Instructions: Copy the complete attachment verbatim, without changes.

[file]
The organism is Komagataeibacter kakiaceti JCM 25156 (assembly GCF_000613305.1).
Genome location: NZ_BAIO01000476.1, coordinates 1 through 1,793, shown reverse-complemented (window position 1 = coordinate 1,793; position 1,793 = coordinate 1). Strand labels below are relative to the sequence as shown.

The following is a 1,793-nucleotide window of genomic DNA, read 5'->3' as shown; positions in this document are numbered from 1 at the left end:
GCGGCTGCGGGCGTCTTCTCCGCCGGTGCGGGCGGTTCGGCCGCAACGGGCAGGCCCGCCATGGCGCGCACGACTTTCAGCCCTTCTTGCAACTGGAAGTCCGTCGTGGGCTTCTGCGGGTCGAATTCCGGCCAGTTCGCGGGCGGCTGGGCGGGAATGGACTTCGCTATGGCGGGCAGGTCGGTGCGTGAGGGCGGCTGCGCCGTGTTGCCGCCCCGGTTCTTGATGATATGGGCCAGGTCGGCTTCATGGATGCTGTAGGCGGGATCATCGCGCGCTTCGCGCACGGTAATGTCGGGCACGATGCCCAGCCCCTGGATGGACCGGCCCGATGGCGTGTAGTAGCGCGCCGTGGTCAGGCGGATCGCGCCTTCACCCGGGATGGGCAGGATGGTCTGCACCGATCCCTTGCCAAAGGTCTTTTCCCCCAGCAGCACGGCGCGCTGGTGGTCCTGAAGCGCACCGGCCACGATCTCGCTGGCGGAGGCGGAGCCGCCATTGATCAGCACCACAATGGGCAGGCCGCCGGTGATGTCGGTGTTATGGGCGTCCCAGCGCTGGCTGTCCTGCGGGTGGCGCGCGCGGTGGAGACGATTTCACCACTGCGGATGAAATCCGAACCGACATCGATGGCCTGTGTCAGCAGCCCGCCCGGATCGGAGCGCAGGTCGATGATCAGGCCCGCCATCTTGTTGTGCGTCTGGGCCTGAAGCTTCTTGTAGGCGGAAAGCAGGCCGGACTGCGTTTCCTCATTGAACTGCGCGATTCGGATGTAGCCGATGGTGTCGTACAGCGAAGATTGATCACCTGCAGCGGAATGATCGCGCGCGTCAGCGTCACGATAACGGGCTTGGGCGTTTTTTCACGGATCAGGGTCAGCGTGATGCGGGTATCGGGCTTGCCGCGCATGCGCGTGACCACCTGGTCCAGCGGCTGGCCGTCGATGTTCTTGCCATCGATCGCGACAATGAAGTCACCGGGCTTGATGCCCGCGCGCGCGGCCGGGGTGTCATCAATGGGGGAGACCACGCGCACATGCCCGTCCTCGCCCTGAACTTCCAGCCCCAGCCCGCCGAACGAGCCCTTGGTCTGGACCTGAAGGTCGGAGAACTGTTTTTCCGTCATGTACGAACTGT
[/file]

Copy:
The organism is Komagataeibacter kakiaceti JCM 25156 (assembly GCF_000613305.1).
Genome location: NZ_BAIO01000476.1, coordinates 1 through 1,793, shown reverse-complemented (window position 1 = coordinate 1,793; position 1,793 = coordinate 1). Strand labels below are relative to the sequence as shown.

The following is a 1,793-nucleotide window of genomic DNA, read 5'->3' as shown; positions in this document are numbered from 1 at the left end:
GCGGCTGCGGGCGTCTTCTCCGCCGGTGCGGGCGGTTCGGCCGCAACGGGCAGGCCCGCCATGGCGCGCACGACTTTCAGCCCTTCTTGCAACTGGAAGTCCGTCGTGGGCTTCTGCGGGTCGAATTCCGGCCAGTTCGCGGGCGGCTGGGCGGGAATGGACTTCGCTATGGCGGGCAGGTCGGTGCGTGAGGGCGGCTGCGCCGTGTTGCCGCCCCGGTTCTTGATGATATGGGCCAGGTCGGCTTCATGGATGCTGTAGGCGGGATCATCGCGCGCTTCGCGCACGGTAATGTCGGGCACGATGCCCAGCCCCTGGATGGACCGGCCCGATGGCGTGTAGTAGCGCGCCGTGGTCAGGCGGATCGCGCCTTCACCCGGGATGGGCAGGATGGTCTGCACCGATCCCTTGCCAAAGGTCTTTTCCCCCAGCAGCACGGCGCGCTGGTGGTCCTGAAGCGCACCGGCCACGATCTCGCTGGCGGAGGCGGAGCCGCCATTGATCAGCACCACAATGGGCAGGCCGCCGGTGATGTCGGTGTTATGGGCGTCCCAGCGCTGGCTGTCCTGCGGGTGGCGCGCGCGGTGGAGACGATTTCACCACTGCGGATGAAATCCGAACCGACATCGATGGCCTGTGTCAGCAGCCCGCCCGGATCGGAGCGCAGGTCGATGATCAGGCCCGCCATCTTGTTGTGCGTCTGGGCCTGAAGCTTCTTGTAGGCGGAAAGCAGGCCGGACTGCGTTTCCTCATTGAACTGCGCGATTCGGATGTAGCCGATGGTGTCGTACAGCGAAGATTGATCACCTGCAGCGGAATGATCGCGCGCGTCAGCGTCACGATAACGGGCTTGGGCGTTTTTTCACGGATCAGGGTCAGCGTGATGCGGGTATCGGGCTTGCCGCGCATGCGCGTGACCACCTGGTCCAGCGGCTGGCCGTCGATGTTCTTGCCATCGATCGCGACAATGAAGTCACCGGGCTTGATGCCCGCGCGCGCGGCCGGGGTGTCATCAATGGGGGAGACCACGCGCACATGCCCGTCCTCGCCCTGAACTTCCAGCCCCAGCCCGCCGAACGAGCCCTTGGTCTGGACCTGAAGGTCGGAGAACTGTTTTTCCGTCATGTACGAACTGT